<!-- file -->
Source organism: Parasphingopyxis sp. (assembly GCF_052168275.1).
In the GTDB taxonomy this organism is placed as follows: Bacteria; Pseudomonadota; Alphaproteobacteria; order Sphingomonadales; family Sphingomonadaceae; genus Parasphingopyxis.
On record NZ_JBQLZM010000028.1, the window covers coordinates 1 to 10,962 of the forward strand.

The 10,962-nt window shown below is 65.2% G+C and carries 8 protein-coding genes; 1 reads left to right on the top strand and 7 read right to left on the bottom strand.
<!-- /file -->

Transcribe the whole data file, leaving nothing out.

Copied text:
Source organism: Parasphingopyxis sp. (assembly GCF_052168275.1).
In the GTDB taxonomy this organism is placed as follows: Bacteria; Pseudomonadota; Alphaproteobacteria; order Sphingomonadales; family Sphingomonadaceae; genus Parasphingopyxis.
On record NZ_JBQLZM010000028.1, the window covers coordinates 1 to 10,962 of the forward strand.

The 10,962-nt window shown below is 65.2% G+C and carries 8 protein-coding genes; 1 reads left to right on the top strand and 7 read right to left on the bottom strand.